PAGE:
There's been research into it - Mark Liberman at the Language Log describes a survey carried out at the University of Toronto by Elaine Gold, which explains the different uses of the word. It's the 'narrative' use that sounds strange to British English speakers. Here's the example Gold quotes, from an earlier work by Walter Avis:
"He's holding on to a firehose, eh? The thing is jumping all over the place, eh, and he can hardly hold onto it eh? Well, he finally loses control of it, eh, and the water knocks down half a dozen bystanders."
I don't remember hearing 'eh' used this way (or at all, really) when we visited Alberta and British Columbia in 2006 and that is borne out by Gold's paper, where her survey suggests "that eh is used more in central Canada than in the west".
She also looked at the response of immigrants to the word:
New immigrants quickly pick up the use of eh, with two-thirds reporting use of eh with opinions after less than five years in Canada. They associate the use of eh with their developing Canadian identity: one speaker, who had been in Canada for less than two years, said, "I was kind of proud when it slipped out of my mouth the first time."
I'm too aware of 'eh' now for it to 'slip out' like that, but I'll be monitoring the children for signs of incipient ehs.
12 January 2008
11 January 2008
This is the finished product:
You roll the bread dough out (best to do it on a lightly-oiled baking sheet, so you don't have to move it later) and then just put a strip of filling down the centre. I had some leftover crushed tomatoes*, half a red pepper, some cheddar and a slice of ham in the fridge, so they all went in. I softened a small chopped onion in some oil and added that with some dried thyme and black pepper.
Then you just cut the edges into strips, fold over the dough at the top and bottom and stretch the strips over the filling, going from alternate sides each time.
I let it prove for half an hour or so, then cooked it with the bread at 350°F (180°C) for 20-30 minutes. If I'd been serving it to guests I'd probably have glazed the strips with beaten egg, to make it look shiny and scrumptious, but I didn't bother as it's just us eating it. I've trained my family to expect food that tastes fine but doesn't look perfect! We won't be taking it on a picnic today, perhaps, but it is ideal picnic food.
*These are just tomatoes that have been ground to a purée and come in a tin. I don't remember ever seeing them in the UK, but they're great for bolognese sauces and pizza bases.
10 January 2008
We also finally lost the side door of the small barn, which had been looking a bit sorry for itself ever since we arrived. I'm actually glad about that casualty, because it was a pain to open and close in its previous, hanging-on-by-a-hinge, state.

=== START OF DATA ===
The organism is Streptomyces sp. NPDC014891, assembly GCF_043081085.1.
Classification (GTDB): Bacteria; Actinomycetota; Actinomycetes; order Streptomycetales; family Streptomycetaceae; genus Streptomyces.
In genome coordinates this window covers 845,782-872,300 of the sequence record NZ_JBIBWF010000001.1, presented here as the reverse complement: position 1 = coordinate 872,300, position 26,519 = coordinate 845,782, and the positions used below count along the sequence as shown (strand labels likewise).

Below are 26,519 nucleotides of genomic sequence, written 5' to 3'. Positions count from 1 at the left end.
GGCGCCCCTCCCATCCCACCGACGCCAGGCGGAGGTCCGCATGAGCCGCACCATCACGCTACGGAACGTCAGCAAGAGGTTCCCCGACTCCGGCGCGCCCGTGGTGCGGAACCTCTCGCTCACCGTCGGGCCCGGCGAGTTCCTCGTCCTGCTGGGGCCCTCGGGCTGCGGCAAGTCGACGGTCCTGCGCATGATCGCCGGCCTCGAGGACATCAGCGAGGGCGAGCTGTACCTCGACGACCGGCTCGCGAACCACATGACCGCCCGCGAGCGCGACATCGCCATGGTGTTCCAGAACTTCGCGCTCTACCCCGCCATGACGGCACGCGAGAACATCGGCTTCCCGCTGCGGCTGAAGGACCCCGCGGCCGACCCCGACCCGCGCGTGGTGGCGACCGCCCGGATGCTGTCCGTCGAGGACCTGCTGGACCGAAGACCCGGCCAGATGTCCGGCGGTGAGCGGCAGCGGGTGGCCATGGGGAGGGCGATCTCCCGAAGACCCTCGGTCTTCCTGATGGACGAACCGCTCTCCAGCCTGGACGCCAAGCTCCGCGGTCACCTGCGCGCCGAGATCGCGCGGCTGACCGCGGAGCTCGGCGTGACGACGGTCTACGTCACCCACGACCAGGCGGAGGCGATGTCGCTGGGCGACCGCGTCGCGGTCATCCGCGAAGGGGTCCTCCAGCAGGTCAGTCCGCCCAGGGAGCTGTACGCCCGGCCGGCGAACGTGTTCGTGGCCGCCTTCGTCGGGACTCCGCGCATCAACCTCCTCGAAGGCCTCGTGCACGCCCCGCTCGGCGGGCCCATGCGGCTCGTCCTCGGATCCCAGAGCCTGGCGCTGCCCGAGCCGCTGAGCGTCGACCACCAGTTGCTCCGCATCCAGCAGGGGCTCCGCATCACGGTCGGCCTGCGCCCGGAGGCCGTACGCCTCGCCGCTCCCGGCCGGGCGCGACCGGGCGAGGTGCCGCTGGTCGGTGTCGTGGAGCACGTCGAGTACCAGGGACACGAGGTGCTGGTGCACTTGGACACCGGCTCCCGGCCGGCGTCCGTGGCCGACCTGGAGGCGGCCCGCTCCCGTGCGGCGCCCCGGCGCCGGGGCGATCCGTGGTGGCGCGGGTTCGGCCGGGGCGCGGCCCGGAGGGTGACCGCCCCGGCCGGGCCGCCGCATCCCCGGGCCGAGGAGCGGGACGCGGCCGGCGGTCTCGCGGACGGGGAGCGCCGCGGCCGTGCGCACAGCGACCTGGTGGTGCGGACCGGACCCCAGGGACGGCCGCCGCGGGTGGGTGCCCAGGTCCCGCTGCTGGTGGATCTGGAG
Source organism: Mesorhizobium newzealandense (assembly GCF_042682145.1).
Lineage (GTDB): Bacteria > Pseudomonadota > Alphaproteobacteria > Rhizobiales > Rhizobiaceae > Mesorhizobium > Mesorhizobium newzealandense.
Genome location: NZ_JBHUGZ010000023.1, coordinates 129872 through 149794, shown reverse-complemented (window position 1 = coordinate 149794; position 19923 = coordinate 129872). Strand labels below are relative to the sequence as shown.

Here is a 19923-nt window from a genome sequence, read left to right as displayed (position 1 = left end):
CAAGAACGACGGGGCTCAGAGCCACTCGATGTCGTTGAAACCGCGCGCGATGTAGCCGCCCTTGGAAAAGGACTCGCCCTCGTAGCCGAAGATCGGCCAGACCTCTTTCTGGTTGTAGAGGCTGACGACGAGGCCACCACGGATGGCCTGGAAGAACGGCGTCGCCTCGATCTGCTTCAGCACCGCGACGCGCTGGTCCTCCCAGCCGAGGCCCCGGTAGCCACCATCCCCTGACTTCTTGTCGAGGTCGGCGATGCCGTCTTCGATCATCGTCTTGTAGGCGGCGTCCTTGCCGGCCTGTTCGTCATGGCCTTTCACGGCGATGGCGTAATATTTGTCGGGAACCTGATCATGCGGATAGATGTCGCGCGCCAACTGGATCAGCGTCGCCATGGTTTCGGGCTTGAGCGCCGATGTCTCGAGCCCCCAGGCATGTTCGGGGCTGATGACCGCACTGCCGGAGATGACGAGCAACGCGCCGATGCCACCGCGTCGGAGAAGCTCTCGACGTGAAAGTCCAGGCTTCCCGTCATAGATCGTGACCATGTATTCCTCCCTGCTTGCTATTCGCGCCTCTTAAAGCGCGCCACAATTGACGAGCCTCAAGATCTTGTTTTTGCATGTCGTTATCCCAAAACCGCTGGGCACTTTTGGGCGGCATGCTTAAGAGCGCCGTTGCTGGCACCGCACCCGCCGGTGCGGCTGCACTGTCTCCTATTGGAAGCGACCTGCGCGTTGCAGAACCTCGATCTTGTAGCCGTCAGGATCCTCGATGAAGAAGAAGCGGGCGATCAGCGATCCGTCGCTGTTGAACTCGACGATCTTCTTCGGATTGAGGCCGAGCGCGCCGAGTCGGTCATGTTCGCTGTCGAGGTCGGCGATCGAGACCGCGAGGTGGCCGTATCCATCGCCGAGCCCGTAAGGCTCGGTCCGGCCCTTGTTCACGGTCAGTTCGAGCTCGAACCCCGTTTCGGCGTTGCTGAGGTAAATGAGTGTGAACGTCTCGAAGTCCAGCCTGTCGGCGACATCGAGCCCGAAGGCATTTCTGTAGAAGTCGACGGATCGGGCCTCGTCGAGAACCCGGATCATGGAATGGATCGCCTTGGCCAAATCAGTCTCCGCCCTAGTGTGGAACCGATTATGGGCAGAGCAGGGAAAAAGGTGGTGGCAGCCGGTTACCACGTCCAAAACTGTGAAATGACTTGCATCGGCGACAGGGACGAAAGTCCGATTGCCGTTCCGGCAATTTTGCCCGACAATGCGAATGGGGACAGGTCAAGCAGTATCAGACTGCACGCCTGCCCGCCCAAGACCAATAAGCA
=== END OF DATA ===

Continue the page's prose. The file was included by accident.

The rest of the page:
06 January 2008
We've invested in a proper whistling stove-top kettle for the woodburner, which must be conserving a fair amount of electricity, the number of times we boil a kettle every day. It's also a very cheering sight in that rather dark corner of the kitchen.
Outside, we've had another mild break in the weather and the snow is turning to slush again. I'm hoping that these melting periods are good news for the water table and for my vegetable and fruit plans. I've spent much of the weekend poring over seed catalogues and attempting to decide what we'll be growing this year. When I had two small raised beds I only ever ordered from one catalogue. Now I've got three catalogues (and one more due to arrive soon) and I'm a bit overwhelmed with choice. As I had to leave all my old seeds back in England, I'm starting from having nothing (apart from one packet of rocket and one of lettuce). My growing area is also so much bigger that I'm not so restricted in what I can grow: I've never grown potatoes or winter squashes before, for example.
I'm also surprised by the considerable variations in price between the three catalogues, for the same seeds. One is American, one Canadian and one British. Usually the US and Canadian products are cheaper, but not always. I've ended up creating an Excel spreadsheet to track everything. I'm sure I'll end up ordering far too much, but hope that most of the seeds will keep for a few years at least, if I put them somewhere cold and dark. Somehow I suspect that I'll still be putting in an order in 2009, but maybe I'll manage to restrict myself to just the one supplier next year.
03 January 2008
The melting of snow on the metal roof of the barn has resulted in some lethal-looking icicles, but more interesting were the structures that were created on the ground, where drops of meltwater hit bits of grass that were sticking up out of the snow, and then refroze. I expect there's a technical name for these beautiful, blown-glass-like forms, which probably isn't icicalagmites.
02 January 2008
Postscript: It turns out to be the perfect place to prove bread dough, too! Might have to go mad and buy a proper kettle though. This one was bought for a camping trip in 1990 and is a bit on the small side.